Come to think of it, as you are a capable Python programmer, you can create a bunch of wrapper functions for your son to use! So he won’t have to deal with the DXL function calls.

Happy Coding!

@roboteer thanks for the links, they will get me a little further.

Yes it is my intention to create python wrappers around the spaghetti of functionality to create a nice and easy to use class that follows python convention so python programming skills are portable between Robotis Engineer and other python programming environments.

I run Professional Development days for teachers and they have to show what they are teaching is meeting the curriculum. 2 big ticket item are portable coding skills and OOP (object originated programming). So they all want scratch for younger kids and python for older kids that way it is portable between lots of platforms. Task programming environment is only used on Robotis educational platform so isn’t portable. Python is very easy to teach OOP concepts and implementation. U can see how all the big educational platforms like Lego education, micro bit, Makeblock, Adafruit, RPi have switch to python with a scratch sitting on top.

OK I have now got a lot of the stuff that I wanted to get working on the smart phone.

I have also found a lot of undocumented functionality available in the smart class of the pycm module but I still had to use low level primitives for some of the stuff I wanted to do.

Here is all functions I found:

smart.is_connected()
smart.wait_connected()
smart.write()
smart.write8()
smart.write16()
smart.write32()
smart.read()
smart.read8()
smart.read16()
smart.read32()
smart.read64()
smart.display.screen_orientation()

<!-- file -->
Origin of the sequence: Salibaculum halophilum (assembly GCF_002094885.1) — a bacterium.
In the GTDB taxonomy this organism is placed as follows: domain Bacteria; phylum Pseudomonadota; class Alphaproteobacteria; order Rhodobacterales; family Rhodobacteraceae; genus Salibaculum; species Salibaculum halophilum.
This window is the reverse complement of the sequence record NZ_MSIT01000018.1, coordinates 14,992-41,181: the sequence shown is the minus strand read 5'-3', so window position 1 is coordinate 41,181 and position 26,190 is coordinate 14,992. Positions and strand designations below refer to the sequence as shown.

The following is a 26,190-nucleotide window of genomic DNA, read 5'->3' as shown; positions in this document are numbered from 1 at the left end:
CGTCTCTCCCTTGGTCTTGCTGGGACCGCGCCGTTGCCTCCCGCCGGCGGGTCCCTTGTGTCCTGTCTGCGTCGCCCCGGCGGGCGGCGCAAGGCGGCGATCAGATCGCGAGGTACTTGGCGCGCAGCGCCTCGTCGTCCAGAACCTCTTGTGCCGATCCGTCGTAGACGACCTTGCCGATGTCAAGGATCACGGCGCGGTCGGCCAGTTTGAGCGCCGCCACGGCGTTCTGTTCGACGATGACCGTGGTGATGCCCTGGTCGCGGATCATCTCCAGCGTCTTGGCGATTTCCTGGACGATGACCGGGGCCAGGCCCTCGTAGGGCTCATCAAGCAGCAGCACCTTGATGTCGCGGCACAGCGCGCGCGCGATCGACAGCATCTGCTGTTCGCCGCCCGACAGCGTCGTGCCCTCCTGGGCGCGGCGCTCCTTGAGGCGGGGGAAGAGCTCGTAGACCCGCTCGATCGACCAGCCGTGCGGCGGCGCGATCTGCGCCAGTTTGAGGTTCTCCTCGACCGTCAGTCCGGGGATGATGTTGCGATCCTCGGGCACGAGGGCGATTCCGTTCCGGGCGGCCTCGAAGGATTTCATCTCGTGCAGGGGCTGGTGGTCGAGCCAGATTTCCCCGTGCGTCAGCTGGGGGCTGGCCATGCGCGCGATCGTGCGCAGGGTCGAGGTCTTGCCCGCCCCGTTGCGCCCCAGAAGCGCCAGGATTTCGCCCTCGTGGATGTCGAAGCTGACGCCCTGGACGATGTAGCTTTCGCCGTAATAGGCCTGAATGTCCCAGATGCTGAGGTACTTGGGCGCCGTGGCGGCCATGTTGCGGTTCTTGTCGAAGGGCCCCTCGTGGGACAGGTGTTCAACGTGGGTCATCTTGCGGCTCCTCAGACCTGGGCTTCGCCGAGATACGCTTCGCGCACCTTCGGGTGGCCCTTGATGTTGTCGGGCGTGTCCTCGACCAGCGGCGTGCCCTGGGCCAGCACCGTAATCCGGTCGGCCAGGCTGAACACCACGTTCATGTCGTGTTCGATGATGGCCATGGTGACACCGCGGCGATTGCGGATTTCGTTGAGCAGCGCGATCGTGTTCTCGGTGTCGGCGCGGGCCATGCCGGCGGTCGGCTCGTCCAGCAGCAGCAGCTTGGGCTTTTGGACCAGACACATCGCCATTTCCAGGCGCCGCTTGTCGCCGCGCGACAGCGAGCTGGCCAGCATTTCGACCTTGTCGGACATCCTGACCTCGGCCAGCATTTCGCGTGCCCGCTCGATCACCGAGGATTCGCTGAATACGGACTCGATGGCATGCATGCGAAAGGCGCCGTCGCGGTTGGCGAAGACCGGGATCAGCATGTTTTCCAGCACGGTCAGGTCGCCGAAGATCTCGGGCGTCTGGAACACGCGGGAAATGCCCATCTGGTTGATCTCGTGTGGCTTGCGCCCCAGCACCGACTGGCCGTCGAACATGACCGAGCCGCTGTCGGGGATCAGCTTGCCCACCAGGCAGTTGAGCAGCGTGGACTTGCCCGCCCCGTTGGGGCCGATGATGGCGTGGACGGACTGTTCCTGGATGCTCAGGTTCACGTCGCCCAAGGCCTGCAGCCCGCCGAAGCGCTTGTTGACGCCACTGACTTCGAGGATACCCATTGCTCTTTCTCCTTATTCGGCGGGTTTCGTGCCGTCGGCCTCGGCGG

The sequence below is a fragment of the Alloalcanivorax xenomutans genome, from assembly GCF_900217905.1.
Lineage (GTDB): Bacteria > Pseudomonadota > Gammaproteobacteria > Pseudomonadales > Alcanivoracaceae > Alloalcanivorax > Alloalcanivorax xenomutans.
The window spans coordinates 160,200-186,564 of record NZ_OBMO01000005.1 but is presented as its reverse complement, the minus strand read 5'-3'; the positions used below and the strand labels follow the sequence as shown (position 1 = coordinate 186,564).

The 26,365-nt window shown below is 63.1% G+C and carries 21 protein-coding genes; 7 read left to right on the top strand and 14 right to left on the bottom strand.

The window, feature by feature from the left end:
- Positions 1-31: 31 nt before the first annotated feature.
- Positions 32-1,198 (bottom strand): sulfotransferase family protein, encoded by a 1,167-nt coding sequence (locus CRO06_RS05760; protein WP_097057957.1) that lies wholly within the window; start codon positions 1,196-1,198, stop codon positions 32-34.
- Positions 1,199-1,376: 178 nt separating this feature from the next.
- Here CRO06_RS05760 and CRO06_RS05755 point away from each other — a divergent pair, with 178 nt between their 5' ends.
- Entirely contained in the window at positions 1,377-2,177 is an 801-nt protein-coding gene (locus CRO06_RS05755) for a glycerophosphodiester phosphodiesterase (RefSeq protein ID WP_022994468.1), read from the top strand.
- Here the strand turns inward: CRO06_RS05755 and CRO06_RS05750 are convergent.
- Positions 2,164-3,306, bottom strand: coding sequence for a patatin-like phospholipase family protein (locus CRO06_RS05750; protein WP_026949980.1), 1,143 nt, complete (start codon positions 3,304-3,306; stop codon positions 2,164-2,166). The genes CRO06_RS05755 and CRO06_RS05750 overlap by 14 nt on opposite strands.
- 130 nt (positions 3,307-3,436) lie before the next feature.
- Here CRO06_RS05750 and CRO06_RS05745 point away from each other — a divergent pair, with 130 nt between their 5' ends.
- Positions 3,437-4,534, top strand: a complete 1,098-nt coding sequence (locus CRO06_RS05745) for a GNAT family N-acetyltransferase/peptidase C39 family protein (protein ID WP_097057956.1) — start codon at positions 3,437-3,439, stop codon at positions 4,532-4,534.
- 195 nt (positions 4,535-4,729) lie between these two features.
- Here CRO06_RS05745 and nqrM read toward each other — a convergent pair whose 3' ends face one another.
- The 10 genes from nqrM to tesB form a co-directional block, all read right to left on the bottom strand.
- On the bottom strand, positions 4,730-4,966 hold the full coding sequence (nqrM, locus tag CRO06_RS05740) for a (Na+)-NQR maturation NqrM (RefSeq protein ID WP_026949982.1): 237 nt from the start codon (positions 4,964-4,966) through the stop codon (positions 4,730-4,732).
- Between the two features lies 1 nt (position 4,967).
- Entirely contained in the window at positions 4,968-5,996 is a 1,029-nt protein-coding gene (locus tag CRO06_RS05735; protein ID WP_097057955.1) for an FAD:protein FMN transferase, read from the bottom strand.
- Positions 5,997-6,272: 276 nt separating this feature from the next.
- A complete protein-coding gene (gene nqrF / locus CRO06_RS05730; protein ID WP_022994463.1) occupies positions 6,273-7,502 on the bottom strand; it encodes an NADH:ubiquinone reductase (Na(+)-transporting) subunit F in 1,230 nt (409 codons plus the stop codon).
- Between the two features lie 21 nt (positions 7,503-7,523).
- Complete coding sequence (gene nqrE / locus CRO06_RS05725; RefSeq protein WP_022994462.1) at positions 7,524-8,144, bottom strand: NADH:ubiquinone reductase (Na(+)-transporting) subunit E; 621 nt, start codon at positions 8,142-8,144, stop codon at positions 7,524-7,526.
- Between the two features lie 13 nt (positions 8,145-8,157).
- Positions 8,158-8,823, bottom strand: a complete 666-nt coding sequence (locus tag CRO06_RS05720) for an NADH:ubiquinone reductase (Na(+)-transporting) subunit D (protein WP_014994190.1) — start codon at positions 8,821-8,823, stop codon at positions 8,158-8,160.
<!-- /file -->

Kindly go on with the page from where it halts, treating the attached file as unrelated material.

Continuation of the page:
smart.display.back_image()
smart.display.frontimage()
smart.display.mask_image()
smart.display.shape()
smart.display.text()
smart.display.number()
smart.camera.select()
smart.camera.zoom()
smart.camera.fuction()
smart.camera.record()
smart.camera.capture()
smart.multimedia.tts()
smart.multimedia.play_instrument()
smart.multimedia.play_audio1()
smart.multimedia.play_video()
smart.multimedia.volume()
smart.multimedia.playaudio2()
smart.multimedia.pause_video()
smart.vision.tracking_color()
smart.vision.face_detected_area()
smart.vision.detected_color()
smart.vision.motion_detected()
smart.vision.line_detected_area()
smart.sensor.speech_recognize()
smart.sensor.speech_recognition_result()
smart.sensor.shaking()
smart.sensor.tilt_left()
smart.sensor.tilt_right()
smart.sensor.tilt_up()
smart.sensor.tilt_down()
smart.sensor.brightness()
smart.sensor.magnetic()
smart.sensor.compass()
smart.sensor.noise()
smart.sensor.touched_area1()
smart.sensor.touched_area2()
smart.sensor.gesture()
smart.etc.debug_info()
smart.etc.sms_number()
smart.etc.sms_text()
smart.etc.notification_event()
smart.etc.stimer()
smart.etc.vibrate()
smart.etc.flash()
smart.etc.run_app()
smart.etc.send_email()
smart.etc.print_screen()
smart.etc.println_screen()